Atlanta Braves Way Too Early Trade Candidates: Bryan Reynolds

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Welcome back to the Atlanta Braves “way too early” trade candidate column.

Time is flying, and we are getting closer to trade season. It is time to get more serious about zeroing in on potential trade candidates now that the buyer and seller picture is starting to get clearer.

Who should the Atlanta Braves Target?

Let’s review. We’re only looking at realistic trades here. There are endless possibilities, but there are typically three reasons why teams make trades.

  1. Rebuilding: Teams that know they won’t compete may trade their desirable players for prospects to expedite the rebuild process. We’ll be looking for veteran players who can help the Braves win now from these teams.
  2. Contending: Teams that feel they will compete will trade their prospects for players to help the club now to a rebuilding team. The Braves currently fall into this category.
  3. Salary Dump: Baseball is a business, and a team in a tight spot financially may be willing to trade a contract they no longer want for financial flexibility. Depending on the scenario, a team could part with a prospect or Major League players for cash considerations.

The Pirates, Orioles, Tigers, Rangers, Diamondbacks, and Rockies are virtual locks to be sellers. However, their farm systems are in different places, and the phases of their rebuild are different.

It is important to realize that teams closer to being competitive are less likely to trade the long-term pieces that they think will be part of their competitive core. An example would be how the Braves held onto Freddie Freeman back when they had no chance to win a World Series.

The Atlanta Braves have some serious holes, even after scoring 20 runs for the second time this season. Their run differential is deceiving. They finally have a positive run differential, but they have scored 17% of their runs in just four games. If you take those four games out of consideration, their run differential would be -42.

Who do the Atlanta Braves lineup with?

Needless to say, the Braves could use some offensive help, particularly in the outfield. It just so happens that a team that is sure to be sellers at the deadline, not being anywhere close to competing, has a very intriguing corner outfielder — the Pirates.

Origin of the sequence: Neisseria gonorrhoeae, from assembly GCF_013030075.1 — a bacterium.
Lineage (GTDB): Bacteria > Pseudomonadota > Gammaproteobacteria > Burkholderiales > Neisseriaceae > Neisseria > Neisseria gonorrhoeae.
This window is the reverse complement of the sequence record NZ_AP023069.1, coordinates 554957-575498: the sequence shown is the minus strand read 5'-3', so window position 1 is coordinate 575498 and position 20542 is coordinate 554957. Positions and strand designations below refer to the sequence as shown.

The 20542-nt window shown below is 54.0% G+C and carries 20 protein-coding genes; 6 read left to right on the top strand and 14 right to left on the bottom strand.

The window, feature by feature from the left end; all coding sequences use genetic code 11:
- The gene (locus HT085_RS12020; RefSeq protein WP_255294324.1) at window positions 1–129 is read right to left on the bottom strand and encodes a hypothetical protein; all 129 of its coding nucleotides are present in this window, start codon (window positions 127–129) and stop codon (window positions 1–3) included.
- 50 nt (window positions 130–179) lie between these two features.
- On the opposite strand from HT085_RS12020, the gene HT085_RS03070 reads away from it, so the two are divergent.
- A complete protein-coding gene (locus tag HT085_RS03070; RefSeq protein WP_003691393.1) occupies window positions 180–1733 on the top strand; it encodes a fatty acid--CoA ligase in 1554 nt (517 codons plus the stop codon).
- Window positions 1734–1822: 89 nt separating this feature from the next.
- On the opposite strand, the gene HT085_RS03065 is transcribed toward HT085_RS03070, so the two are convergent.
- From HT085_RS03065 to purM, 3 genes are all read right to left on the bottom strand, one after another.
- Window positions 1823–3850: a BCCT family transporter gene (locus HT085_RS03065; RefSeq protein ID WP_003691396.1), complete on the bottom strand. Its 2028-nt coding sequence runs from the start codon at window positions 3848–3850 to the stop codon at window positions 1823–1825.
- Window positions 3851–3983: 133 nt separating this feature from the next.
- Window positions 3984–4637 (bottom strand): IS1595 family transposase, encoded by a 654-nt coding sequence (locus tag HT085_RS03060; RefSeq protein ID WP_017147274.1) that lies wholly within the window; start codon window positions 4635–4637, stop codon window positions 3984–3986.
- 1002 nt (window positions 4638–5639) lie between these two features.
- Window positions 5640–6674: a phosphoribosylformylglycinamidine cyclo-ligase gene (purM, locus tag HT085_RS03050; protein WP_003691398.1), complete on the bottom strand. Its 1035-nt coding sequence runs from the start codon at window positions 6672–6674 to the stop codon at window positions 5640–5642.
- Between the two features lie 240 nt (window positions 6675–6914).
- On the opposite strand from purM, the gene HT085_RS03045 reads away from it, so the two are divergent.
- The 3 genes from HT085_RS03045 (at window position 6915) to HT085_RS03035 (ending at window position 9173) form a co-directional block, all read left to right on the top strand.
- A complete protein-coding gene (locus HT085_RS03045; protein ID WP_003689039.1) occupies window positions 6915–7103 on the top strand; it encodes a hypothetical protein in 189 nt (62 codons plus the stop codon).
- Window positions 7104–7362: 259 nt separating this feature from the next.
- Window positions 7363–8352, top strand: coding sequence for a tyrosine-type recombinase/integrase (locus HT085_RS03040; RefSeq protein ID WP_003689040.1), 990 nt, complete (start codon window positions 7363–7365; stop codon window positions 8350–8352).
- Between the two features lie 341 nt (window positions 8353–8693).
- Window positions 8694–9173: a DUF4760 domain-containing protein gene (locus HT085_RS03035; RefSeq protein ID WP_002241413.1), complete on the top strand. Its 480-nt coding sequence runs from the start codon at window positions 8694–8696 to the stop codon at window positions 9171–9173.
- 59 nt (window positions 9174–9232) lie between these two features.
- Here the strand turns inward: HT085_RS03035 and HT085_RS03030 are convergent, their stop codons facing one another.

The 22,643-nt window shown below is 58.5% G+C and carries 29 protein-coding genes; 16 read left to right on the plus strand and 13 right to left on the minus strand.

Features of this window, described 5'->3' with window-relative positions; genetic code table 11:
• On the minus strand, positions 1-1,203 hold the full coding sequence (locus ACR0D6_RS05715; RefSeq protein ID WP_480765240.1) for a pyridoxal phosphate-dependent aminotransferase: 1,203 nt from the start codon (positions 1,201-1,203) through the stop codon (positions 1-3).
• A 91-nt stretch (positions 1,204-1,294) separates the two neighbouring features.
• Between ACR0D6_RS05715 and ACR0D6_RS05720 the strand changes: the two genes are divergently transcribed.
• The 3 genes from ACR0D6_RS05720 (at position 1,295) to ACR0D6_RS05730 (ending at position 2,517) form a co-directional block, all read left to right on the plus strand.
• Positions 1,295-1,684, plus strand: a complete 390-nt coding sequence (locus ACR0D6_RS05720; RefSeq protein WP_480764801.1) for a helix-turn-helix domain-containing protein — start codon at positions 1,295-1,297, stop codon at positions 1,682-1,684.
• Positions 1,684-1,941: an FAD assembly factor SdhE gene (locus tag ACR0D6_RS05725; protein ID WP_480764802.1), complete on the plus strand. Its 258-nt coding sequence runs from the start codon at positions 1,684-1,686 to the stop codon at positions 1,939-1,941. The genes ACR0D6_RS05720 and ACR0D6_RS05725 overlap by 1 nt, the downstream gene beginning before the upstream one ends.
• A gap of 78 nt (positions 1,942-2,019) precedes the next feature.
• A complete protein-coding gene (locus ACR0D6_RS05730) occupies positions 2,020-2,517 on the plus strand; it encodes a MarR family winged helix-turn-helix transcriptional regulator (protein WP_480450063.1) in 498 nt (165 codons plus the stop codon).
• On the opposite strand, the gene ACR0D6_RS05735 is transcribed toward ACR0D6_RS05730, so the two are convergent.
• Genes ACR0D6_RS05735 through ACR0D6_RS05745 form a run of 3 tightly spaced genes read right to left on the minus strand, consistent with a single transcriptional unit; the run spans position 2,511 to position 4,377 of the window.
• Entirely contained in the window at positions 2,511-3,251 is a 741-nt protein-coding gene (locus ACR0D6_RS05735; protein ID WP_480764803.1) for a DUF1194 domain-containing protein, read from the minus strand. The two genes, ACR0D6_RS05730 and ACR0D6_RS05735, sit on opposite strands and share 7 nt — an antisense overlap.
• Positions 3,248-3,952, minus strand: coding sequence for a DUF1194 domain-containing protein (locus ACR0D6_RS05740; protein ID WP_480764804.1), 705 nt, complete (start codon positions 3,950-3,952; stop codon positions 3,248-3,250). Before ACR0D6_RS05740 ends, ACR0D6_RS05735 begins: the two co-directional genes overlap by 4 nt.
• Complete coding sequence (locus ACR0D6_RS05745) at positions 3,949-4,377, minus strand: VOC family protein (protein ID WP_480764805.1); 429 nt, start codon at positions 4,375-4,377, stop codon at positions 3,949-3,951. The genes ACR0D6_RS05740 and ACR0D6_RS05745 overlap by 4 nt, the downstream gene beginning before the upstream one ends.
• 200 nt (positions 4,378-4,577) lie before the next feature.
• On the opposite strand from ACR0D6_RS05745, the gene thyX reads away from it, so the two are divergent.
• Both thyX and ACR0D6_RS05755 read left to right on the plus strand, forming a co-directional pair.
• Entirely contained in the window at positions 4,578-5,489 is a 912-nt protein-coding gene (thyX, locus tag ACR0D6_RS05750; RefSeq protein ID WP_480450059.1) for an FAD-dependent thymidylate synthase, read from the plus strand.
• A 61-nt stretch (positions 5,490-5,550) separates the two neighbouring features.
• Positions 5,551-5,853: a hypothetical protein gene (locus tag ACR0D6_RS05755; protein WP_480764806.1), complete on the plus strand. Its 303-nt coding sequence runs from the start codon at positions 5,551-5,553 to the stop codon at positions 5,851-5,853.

Bryan Reynolds 

Not only would Bryan Reynolds be an instant upgrade, but he is also under team control till 2025. He would take a significant haul in a trade package, but it could be worth it.

This year he is playing at another level with a slash of .316/.405/.542, an OPS+ of 160 (60% better than league average), and 3.6 Wins Above Replacement (WAR). For reference, Ronald Acuña Jr. has a 2.9 WAR

Reynolds did seem to have a tough time in the COVID-19 shortened season with a very bad OPS+ of 70 in 55 games. However, that seems to have been an anomaly because even factoring in that year; he still has a career slash of .290/.366/.486 and an OPS+ of 126 in 265 games.

What about his underlying metrics? Is he getting lucky?

In short, Reynolds is not getting lucky based on his underlying metrics — given how he is doing against the rest of the league, according to Baseball Savant:

  • Expected weighted on base average (xwOBA) – Top 88% of MLB
  • Expected batting average (xBA) – Top 87%
  • Expected slugging percentage (xSLG) – Top 86%
  • Walk percentage (BB%) – Top 79%

If these numbers aren’t enticing enough, he is actually trending up in these percentages over his last 50 plate appearances. Is that due to the MLB’s foreign substance crackdown on pitchers, just him getting better, or a combination of both? Time will tell.

It is easy to see that the Pirates do not need to trade Reynolds. He is the type of guy that any team would love to have. With that being said, the Pirates can essentially set the asking price very high since they would probably be just fine keeping him around. The biggest deciding factor will be how soon the Pirates front office thinks they can finally compete for a playoff spot.

Do the Atlanta Braves make a splash this year and bring in a long-term piece? Do the Pirates speed up their rebuild by trading Reynolds? These 2 questions will be answered this month. Stay tuned!

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